“On the first of Adar we announce about the shekels…. On the fifteenth, moneychangers would sit throughout the country.” – Mishnah Shekalim 1:1-3)
Moshe was dreaming in his sleep. He drifted into the future, hopefully near – into the era of the rebuilt Temple. As he wandered through the streets of Israel, he saw a person set up a booth and unfurl a sign: “Donate your machatzis hashekel (half-shekel) now!” People began lining up, forming a long line.
“Half a shekel!” exclaimed Moshe. “What can you do with half a shekel? And why are so many people running to donate?”
As he stood there, Rabbi Dayan passed by. He saw the sign and joined the line.
Moshe went over to him. “Excuse me Rabbi Dayan,” he said. “What is a machatzis hashekel?”
“The shekel was the primary silver currency in the Torah,” answered Rabbi Dayan. “It was equivalent to twenty gerah, a small, commonplace coin that was later called in rabbinic literature a ma’ah. At some point, the coins were made twenty percent larger, so that the shekel contained twenty-four ma’ah, rather than twenty. Machatzis hashekel is a coin half this size.” (Rambam, Hil. Shekalim 1:1-3)
“I learned about shekels in the Gemara,” said Moshe. “Is that the same shekel coin as in the Torah?”
“In rabbinic times, the shekel of the Torah was called a sela; it contained four dinar or zuz,” replied Rabbi Dayan. “The term ‘shekel‘ was utilized for a two dinar, i.e., half-sela coin, so that shekel in rabbinic literature is actually the half-shekel of the Torah.”
“Furthermore, the shekel of the Torah was made of pure silver,” continued Rabbi Dayan. “This is known in rabbinic literature as Tzori (from Tyre) currency. There was also a common currency made of an alloy containing only one-eighth silver. Accordingly, it was worth only one-eighth the value and known as medinah, or local, currency.” (See Kiddushin 11a-b)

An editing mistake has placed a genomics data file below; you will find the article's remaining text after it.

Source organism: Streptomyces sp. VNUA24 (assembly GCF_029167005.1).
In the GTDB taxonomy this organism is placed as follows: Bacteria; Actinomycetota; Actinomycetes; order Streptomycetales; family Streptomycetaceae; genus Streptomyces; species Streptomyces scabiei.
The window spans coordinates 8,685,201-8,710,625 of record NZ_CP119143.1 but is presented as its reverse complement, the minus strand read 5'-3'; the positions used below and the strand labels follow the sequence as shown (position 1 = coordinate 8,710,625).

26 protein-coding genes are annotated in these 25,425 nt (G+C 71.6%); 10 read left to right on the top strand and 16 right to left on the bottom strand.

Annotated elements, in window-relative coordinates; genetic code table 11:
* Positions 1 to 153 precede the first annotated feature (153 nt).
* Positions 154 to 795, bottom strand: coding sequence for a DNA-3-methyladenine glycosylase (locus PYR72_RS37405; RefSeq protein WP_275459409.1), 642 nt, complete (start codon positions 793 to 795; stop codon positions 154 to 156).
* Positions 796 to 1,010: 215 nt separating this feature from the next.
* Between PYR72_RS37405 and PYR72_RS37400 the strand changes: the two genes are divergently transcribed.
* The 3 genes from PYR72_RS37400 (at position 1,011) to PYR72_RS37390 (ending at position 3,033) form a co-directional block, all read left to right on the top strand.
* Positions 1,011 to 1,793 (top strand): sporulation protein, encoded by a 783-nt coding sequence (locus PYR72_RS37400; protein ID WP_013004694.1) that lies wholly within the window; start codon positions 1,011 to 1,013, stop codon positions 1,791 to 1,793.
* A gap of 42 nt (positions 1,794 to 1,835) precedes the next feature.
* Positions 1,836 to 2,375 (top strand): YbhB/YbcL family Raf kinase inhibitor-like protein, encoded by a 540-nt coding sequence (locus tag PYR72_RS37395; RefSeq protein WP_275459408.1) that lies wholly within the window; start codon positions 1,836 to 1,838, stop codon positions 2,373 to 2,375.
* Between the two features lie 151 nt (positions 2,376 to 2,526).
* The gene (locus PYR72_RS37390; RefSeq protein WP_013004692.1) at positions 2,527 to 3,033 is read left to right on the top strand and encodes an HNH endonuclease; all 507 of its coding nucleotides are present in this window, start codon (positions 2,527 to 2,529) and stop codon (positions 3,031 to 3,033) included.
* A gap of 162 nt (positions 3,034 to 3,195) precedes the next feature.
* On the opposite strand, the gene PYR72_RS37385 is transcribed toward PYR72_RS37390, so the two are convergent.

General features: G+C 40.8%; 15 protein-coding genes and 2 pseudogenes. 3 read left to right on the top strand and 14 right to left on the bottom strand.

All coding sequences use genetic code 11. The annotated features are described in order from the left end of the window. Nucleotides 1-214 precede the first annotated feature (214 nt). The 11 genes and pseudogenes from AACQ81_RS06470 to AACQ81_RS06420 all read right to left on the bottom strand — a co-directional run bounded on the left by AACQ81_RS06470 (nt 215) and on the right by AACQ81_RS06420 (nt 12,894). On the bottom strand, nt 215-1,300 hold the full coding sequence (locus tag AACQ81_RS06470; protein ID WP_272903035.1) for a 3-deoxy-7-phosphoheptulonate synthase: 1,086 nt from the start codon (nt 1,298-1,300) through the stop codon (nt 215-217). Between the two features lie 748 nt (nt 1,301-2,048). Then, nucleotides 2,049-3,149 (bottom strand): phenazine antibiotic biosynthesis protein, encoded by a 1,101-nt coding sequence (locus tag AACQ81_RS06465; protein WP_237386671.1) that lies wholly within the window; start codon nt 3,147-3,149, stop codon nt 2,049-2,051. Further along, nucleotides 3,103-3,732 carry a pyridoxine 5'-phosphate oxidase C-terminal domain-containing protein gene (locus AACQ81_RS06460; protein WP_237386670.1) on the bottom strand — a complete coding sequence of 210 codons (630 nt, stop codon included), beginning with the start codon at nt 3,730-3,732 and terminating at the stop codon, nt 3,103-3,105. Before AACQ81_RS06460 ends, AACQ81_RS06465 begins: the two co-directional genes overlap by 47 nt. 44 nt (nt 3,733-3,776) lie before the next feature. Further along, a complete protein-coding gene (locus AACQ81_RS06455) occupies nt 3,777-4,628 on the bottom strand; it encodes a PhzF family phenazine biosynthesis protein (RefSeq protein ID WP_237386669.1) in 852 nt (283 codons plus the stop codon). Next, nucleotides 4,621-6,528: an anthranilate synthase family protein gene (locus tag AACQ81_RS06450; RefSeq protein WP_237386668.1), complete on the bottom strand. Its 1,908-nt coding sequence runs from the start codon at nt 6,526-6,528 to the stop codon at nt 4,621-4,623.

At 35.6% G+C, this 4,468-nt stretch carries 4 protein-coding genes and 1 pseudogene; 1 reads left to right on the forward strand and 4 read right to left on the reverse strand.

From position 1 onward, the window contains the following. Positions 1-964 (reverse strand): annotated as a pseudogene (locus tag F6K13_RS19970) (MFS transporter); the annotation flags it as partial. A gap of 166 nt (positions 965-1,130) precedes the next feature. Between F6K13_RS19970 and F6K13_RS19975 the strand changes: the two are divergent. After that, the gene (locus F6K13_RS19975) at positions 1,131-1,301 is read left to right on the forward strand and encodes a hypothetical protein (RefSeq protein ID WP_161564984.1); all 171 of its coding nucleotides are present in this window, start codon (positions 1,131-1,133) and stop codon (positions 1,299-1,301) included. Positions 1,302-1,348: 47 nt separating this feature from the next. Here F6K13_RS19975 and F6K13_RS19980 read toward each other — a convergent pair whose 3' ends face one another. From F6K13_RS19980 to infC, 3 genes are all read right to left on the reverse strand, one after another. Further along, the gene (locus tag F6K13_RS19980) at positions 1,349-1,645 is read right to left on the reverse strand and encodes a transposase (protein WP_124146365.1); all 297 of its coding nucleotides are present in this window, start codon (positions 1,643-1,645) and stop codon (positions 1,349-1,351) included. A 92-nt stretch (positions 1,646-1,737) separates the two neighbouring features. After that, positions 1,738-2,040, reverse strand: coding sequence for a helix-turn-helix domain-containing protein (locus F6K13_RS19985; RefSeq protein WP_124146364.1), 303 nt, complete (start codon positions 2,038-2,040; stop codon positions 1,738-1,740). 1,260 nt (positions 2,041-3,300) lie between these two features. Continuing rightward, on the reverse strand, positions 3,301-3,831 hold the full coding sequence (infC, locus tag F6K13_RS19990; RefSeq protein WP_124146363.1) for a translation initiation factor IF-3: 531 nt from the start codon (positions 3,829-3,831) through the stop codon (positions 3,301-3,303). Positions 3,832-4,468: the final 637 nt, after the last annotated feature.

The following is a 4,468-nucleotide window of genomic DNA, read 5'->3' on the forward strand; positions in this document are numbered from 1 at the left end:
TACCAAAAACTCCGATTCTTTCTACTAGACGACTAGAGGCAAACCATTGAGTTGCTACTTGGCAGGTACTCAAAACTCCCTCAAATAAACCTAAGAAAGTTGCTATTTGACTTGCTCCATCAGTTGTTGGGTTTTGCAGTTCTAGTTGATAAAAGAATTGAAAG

“How large was the shekel coin?” asked Moshe.
“Based on rabbinic tradition, historical sources, and archeological finds it seems most likely that the shekel weighed fourteen to fifteen grams, slightly more than half an ounce,” replied Rabbi Dayan. “Some authorities estimate it at about nineteen grams, two-thirds of an ounce. This amount is relevant also for pidyon haben, redeeming the firstborn, which is five shekels of the Torah. The common practice is to follow stringent opinion of ninety-six grams of silver.” (Y.D. 305:1; E.H. 66:6)
“How much is the half-shekel worth nowadays?” asked Moshe.
“The value of silver, in comparison to other items, has dropped precipitously in the past few centuries,” replied Rabbi Dayan. “In the times of the Tanach, and even into the middle ages, silver was worth about a twelfth of the value of gold. A half-shekel represented about a half of an average month’s salary! The last time I checked, silver was worth only an eightieth of gold, at about 15 dollars an ounce, so that a half-shekel of silver is only about seven dollars and fifty cents.”
“What was the machatzis hashekel used for?” asked Moshe.
“The machatzis hashekel was collected yearly from every Jew to fund the expenses of the Beis HaMikdash, especially the public offerings, such as the daily offerings (korban tamid), musaf, and ketores,” replied Rabbi Dayan.
“The half-shekel was a minimum; but could be added to, in accordance with the expected budget. The Gemara teaches that in the early times of the second Temple, when there were few people, they collected an amount more than the half-shekel. The same will likely be now, with the relatively low value of silver.” (Rambam and Ra’avad, Hil. Shekalim 1:6)